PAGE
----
val pixelCount = diffMatrix.length
    val imageCount = eigenVectors.columns()
    val rank = eigenVectors.rows()
    val eigenFaces = Array.ofDim[Double](pixelCount, rank)

    (0 to (rank-1)).foreach { i =>
      var sumSquare = 0.0
      (0 to (pixelCount-1)).foreach { j =>
        (0 to (imageCount-1)).foreach { k =>
          eigenFaces(j)(i) += diffMatrix(j)(k) * eigenVectors.get(i,k)
        sumSquare += eigenFaces(j)(i) * eigenFaces(j)(i)
      var norm = Math.sqrt(sumSquare)
      (0 to (pixelCount-1)).foreach { j =>
        eigenFaces(j)(i) /= norm
    val eigenFacesMatrix = new DenseDoubleMatrix2D(pixelCount, rank)

And computing the distance is just as easy:

   * Computes the distance between two images.
   * @param pixels1
   * @param pixels2
  private def computeImageDistance(pixels1: Array[Double], pixels2: Array[Double]): Double = {
    var distance = 0.0
    val pixelCount = pixels1.length
    (0 to (pixelCount-1)).foreach { i =>
      var diff = pixels1(i) - pixels2(i)
      distance += diff * diff
    Math.sqrt(distance / pixelCount)

If you’re interested learning more about Eigenfaces, this paper has a relatively good overview of the math/matrix operations as well as a selection process using k-nearest neighbor. The paper is a description of another Eigenface facial recognition system.

I also added a couple of features that are only in the paid version of Tinder. “Undo” buttons are there in the event a wrong swipe was made or the bot made a poor choice. Also, you can set your location to anywhere in the world for travel or curiosity purposes.

The bot that runs in the background also has a messaging system that starts conversations. Using StanfordNLP, the bot analyzes the sentiment of each chat response and classifies it as positive or negative. Using a “message tree” (see diagram below), the bot selects from pre-programmed chat messages as a response based on the sender’s sentiment. This continues up to 3 replies until the user is notified that a chat is ready to enter. The advantage of this? It removes the time involved in filtering new Tinder matches since a lot of people tend to drop off and “go dark” early in the process. Extended conversation is a strong indicator of interest.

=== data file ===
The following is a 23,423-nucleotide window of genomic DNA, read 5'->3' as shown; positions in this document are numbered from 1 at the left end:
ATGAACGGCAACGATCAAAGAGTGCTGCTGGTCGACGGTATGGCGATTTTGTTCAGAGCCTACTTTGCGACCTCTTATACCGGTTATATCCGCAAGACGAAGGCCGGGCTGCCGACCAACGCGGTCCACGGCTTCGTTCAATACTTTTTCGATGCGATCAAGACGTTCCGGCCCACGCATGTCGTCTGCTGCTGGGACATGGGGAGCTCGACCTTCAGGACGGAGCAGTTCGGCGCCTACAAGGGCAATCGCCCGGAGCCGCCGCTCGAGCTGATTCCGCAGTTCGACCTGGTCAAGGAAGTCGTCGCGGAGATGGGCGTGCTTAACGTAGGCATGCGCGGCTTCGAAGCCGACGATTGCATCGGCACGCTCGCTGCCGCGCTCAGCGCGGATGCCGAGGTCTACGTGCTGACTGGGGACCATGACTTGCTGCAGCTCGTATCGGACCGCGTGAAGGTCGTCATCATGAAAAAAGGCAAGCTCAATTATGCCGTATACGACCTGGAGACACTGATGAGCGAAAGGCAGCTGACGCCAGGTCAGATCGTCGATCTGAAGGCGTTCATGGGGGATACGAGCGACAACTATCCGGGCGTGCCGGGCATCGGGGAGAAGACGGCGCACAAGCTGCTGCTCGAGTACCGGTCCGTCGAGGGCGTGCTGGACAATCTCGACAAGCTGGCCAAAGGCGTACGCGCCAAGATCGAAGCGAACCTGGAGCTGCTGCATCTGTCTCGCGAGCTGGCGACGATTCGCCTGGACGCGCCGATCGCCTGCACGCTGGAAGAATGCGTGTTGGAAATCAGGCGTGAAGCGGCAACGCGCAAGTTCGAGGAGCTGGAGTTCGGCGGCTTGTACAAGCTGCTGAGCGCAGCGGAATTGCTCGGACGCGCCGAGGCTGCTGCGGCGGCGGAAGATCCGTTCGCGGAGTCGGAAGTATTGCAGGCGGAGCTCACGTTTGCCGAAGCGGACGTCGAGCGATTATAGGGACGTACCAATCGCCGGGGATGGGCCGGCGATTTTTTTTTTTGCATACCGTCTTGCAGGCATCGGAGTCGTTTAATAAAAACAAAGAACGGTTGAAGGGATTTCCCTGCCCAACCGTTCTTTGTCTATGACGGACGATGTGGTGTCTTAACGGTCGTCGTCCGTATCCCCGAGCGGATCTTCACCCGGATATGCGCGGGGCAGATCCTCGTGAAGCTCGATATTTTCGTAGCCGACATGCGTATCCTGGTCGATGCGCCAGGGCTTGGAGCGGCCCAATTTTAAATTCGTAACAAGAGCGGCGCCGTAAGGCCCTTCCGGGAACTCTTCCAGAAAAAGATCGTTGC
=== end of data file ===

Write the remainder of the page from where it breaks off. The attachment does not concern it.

Tinderbox Message Tree Example

What are the results so far? The bot is amazingly effective. I would estimate an accuracy of up to 70% in its selections - though there may be a hindsight bias. Using a brand new account, I did a quick test to see how quickly the bot could get results. In 48 hours, the bot registered 21 matches (starting all of those conversations), made 4 extended conversations, and the bot itself made over 300 moves. A “move” is any step the bot makes in either sending a message or making a swipe. And in that time I barely needed to touch the app. I also created a dashboard to give me an overview of my metrics (see screenshot below).

Tinderbox Dashboard

What do girls think of the bot? I’ve gone on at least 10 dates with the help of the bot and I’ve shown my partners the bot in its entirety. One date literally didn’t believe me and thought I was pulling her leg. Another person thought it was really cool and wanted the full tour. All were in agreement that it is not creepy, though some felt it was borderline. Kind of nice considering it’s not something you’d come across everyday.

Am I still using the bot? I’ve actually turned it off for now. Admittedly, it worked too well and started to conflict with work. Although in a couple cases I had follow-ups and I’m still seeing one person.

Check out the code online: Please feel free to contribute. I don’t have current plans to pursue this commercially, though the license allows personal use and modification.